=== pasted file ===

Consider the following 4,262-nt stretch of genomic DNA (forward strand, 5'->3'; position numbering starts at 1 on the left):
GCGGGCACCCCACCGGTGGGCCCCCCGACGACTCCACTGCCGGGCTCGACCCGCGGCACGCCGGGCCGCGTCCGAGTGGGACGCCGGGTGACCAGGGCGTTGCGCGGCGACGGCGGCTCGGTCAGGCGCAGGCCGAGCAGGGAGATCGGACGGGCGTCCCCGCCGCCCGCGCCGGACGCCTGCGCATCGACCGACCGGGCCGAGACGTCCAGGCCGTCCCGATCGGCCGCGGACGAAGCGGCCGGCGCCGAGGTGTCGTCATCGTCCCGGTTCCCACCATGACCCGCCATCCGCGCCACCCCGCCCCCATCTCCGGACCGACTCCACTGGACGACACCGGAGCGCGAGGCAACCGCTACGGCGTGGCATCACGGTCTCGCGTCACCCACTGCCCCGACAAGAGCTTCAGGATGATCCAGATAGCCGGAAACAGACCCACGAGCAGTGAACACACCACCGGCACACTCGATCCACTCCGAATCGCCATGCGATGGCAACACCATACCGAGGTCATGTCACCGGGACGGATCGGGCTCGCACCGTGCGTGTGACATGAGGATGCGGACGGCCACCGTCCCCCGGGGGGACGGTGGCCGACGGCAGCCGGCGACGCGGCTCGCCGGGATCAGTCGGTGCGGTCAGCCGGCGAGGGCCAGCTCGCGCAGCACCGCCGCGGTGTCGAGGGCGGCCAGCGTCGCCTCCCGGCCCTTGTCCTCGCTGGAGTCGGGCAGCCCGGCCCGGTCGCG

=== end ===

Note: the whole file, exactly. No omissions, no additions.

Consider the following 4,262-nt stretch of genomic DNA (forward strand, 5'->3'; position numbering starts at 1 on the left):
GCGGGCACCCCACCGGTGGGCCCCCCGACGACTCCACTGCCGGGCTCGACCCGCGGCACGCCGGGCCGCGTCCGAGTGGGACGCCGGGTGACCAGGGCGTTGCGCGGCGACGGCGGCTCGGTCAGGCGCAGGCCGAGCAGGGAGATCGGACGGGCGTCCCCGCCGCCCGCGCCGGACGCCTGCGCATCGACCGACCGGGCCGAGACGTCCAGGCCGTCCCGATCGGCCGCGGACGAAGCGGCCGGCGCCGAGGTGTCGTCATCGTCCCGGTTCCCACCATGACCCGCCATCCGCGCCACCCCGCCCCCATCTCCGGACCGACTCCACTGGACGACACCGGAGCGCGAGGCAACCGCTACGGCGTGGCATCACGGTCTCGCGTCACCCACTGCCCCGACAAGAGCTTCAGGATGATCCAGATAGCCGGAAACAGACCCACGAGCAGTGAACACACCACCGGCACACTCGATCCACTCCGAATCGCCATGCGATGGCAACACCATACCGAGGTCATGTCACCGGGACGGATCGGGCTCGCACCGTGCGTGTGACATGAGGATGCGGACGGCCACCGTCCCCCGGGGGGACGGTGGCCGACGGCAGCCGGCGACGCGGCTCGCCGGGATCAGTCGGTGCGGTCAGCCGGCGAGGGCCAGCTCGCGCAGCACCGCCGCGGTGTCGAGGGCGGCCAGCGTCGCCTCCCGGCCCTTGTCCTCGCTGGAGTCGGGCAGCCCGGCCCGGTCGCG